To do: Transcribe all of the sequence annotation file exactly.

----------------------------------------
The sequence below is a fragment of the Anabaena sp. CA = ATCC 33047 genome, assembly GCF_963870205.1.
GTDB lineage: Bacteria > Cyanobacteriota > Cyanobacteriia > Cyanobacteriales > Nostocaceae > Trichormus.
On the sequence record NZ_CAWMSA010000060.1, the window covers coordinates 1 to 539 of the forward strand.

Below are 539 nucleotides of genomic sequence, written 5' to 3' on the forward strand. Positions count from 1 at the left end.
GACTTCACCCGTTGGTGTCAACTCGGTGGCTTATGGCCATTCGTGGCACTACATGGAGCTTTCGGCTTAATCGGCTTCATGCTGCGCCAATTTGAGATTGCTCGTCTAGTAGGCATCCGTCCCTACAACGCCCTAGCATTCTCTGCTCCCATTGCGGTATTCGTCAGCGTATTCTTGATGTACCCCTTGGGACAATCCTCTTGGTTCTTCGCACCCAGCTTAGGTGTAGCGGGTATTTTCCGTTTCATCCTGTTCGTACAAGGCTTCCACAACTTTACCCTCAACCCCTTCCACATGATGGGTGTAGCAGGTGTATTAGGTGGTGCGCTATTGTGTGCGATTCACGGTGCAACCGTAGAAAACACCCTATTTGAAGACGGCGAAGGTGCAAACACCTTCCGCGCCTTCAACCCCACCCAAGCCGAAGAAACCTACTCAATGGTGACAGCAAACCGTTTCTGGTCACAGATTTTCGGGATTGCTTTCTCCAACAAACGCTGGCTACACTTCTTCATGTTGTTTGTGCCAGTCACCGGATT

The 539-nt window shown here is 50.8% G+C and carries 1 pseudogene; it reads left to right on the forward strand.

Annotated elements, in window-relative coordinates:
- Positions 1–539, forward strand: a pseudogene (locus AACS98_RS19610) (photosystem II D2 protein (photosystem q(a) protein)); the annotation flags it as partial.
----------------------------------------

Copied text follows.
The sequence below is a fragment of the Anabaena sp. CA = ATCC 33047 genome, assembly GCF_963870205.1.
GTDB lineage: Bacteria > Cyanobacteriota > Cyanobacteriia > Cyanobacteriales > Nostocaceae > Trichormus.
On the sequence record NZ_CAWMSA010000060.1, the window covers coordinates 1 to 539 of the forward strand.

Below are 539 nucleotides of genomic sequence, written 5' to 3' on the forward strand. Positions count from 1 at the left end.
GACTTCACCCGTTGGTGTCAACTCGGTGGCTTATGGCCATTCGTGGCACTACATGGAGCTTTCGGCTTAATCGGCTTCATGCTGCGCCAATTTGAGATTGCTCGTCTAGTAGGCATCCGTCCCTACAACGCCCTAGCATTCTCTGCTCCCATTGCGGTATTCGTCAGCGTATTCTTGATGTACCCCTTGGGACAATCCTCTTGGTTCTTCGCACCCAGCTTAGGTGTAGCGGGTATTTTCCGTTTCATCCTGTTCGTACAAGGCTTCCACAACTTTACCCTCAACCCCTTCCACATGATGGGTGTAGCAGGTGTATTAGGTGGTGCGCTATTGTGTGCGATTCACGGTGCAACCGTAGAAAACACCCTATTTGAAGACGGCGAAGGTGCAAACACCTTCCGCGCCTTCAACCCCACCCAAGCCGAAGAAACCTACTCAATGGTGACAGCAAACCGTTTCTGGTCACAGATTTTCGGGATTGCTTTCTCCAACAAACGCTGGCTACACTTCTTCATGTTGTTTGTGCCAGTCACCGGATT

The 539-nt window shown here is 50.8% G+C and carries 1 pseudogene; it reads left to right on the forward strand.

Annotated elements, in window-relative coordinates:
- Positions 1–539, forward strand: a pseudogene (locus AACS98_RS19610) (photosystem II D2 protein (photosystem q(a) protein)); the annotation flags it as partial.